Plans to evaluate the ability of VRC01 to prevent MTCT were outlined as a case study in a recent article, stemming in part from a meeting convened in Uganda in January 2013 by the Global HIV Vaccine Enterprise (PLOS Med.2014, doi:10.1371/journal.pmed.1001616). The focus of the meeting was to develop recommendations on trial designs for evaluating the passive administration of VRC01 in infants, such as sample size and informed consent procedures, as well as to provide broader recommendations on the conduct of clinical trials to prevent HIV infection among breastfed infants in developing countries.

But there are a number of challenges associated with using bNAbs to prevent MTCT, including the high cost of manufacturing these antibodies (see Making it to Manufacturing, this issue) and the logistics of delivering regular injections in the populations where MTCT occurs at the highest rates. In the Phase I trial of VRC01, researchers are evaluating a monthly injection of the antibody in adults by a qualified health professional. But such a regimen may be difficult to implement, said Pontiano Kaleebu of the Uganda Virus Research Institute and a co-author of the PLOS Medicine paper. “In the early stages, when this is being developed, I think that you may find that women are coming [to the clinic], but the question is when you roll out, what will happen?” asked Kaleebu.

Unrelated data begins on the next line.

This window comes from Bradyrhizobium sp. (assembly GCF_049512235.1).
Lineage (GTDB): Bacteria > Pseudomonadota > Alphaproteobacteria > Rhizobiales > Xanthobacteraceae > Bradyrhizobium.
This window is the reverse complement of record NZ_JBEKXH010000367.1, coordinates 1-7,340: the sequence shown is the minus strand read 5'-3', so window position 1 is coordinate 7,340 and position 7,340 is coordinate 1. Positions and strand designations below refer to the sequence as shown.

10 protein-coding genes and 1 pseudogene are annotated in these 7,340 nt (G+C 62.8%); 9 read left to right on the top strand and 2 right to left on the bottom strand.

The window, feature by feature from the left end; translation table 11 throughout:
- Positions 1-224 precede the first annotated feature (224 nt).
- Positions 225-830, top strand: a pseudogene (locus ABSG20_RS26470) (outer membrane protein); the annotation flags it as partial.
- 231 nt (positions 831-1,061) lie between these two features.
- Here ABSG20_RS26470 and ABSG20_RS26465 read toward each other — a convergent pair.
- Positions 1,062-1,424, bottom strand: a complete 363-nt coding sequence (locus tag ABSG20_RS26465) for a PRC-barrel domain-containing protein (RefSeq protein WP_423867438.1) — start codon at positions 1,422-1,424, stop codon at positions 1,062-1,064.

Researchers hope that either more potent antibodies or antibodies engineered to have longer half lives will help address these issues. “We hope that we can have antibodies that can be longer lasting so that they don’t have to go to the clinic so many times,” said Kaleebu.

Graham believes that once more potent combinations of antibodies with longer half lives are developed, protection may extend to three months, which could allow mothers to link clinic visits with the World Health Organization’s recommended schedule for childhood vaccinations. Ultimately, he said, it may be possible for the antibodies to last for six months of protection, which would further its practicality.

“They’re at the very initial stages of testing this as a proof-of-concept,” said Yegor Voronin of the Global HIV Vaccine Enterprise and lead author on the PLOS Medicine paper. “Once it works, then you can explore a variety of different ways to improve it.” —Alexandra Morris

Alexandra Morris is a freelance science writer and graduate student at Massachusetts Institute of Technology.